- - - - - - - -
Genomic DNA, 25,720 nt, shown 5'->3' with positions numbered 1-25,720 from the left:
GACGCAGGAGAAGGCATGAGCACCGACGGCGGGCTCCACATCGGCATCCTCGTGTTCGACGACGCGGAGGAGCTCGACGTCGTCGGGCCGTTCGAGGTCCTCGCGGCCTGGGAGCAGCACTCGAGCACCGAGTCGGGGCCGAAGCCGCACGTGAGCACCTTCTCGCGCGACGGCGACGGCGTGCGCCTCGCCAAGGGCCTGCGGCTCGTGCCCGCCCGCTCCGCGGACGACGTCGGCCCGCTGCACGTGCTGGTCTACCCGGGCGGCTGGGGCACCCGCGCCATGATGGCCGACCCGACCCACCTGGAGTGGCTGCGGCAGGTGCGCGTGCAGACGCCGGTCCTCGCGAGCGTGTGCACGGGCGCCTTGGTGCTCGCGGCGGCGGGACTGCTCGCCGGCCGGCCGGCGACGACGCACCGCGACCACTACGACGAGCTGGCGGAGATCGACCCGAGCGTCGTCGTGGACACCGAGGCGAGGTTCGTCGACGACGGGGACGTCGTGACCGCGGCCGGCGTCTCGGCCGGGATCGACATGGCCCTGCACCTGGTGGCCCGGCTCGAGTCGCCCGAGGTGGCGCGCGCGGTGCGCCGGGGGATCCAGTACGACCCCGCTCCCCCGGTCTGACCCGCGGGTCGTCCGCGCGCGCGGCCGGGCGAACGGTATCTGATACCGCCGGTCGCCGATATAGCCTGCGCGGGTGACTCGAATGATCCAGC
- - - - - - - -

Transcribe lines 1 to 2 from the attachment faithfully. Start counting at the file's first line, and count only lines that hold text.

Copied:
Genomic DNA, 25,720 nt, shown 5'->3' with positions numbered 1-25,720 from the left:
GACGCAGGAGAAGGCATGAGCACCGACGGCGGGCTCCACATCGGCATCCTCGTGTTCGACGACGCGGAGGAGCTCGACGTCGTCGGGCCGTTCGAGGTCCTCGCGGCCTGGGAGCAGCACTCGAGCACCGAGTCGGGGCCGAAGCCGCACGTGAGCACCTTCTCGCGCGACGGCGACGGCGTGCGCCTCGCCAAGGGCCTGCGGCTCGTGCCCGCCCGCTCCGCGGACGACGTCGGCCCGCTGCACGTGCTGGTCTACCCGGGCGGCTGGGGCACCCGCGCCATGATGGCCGACCCGACCCACCTGGAGTGGCTGCGGCAGGTGCGCGTGCAGACGCCGGTCCTCGCGAGCGTGTGCACGGGCGCCTTGGTGCTCGCGGCGGCGGGACTGCTCGCCGGCCGGCCGGCGACGACGCACCGCGACCACTACGACGAGCTGGCGGAGATCGACCCGAGCGTCGTCGTGGACACCGAGGCGAGGTTCGTCGACGACGGGGACGTCGTGACCGCGGCCGGCGTCTCGGCCGGGATCGACATGGCCCTGCACCTGGTGGCCCGGCTCGAGTCGCCCGAGGTGGCGCGCGCGGTGCGCCGGGGGATCCAGTACGACCCCGCTCCCCCGGTCTGACCCGCGGGTCGTCCGCGCGCGCGGCCGGGCGAACGGTATCTGATACCGCCGGTCGCCGATATAGCCTGCGCGGGTGACTCGAATGATCCAGC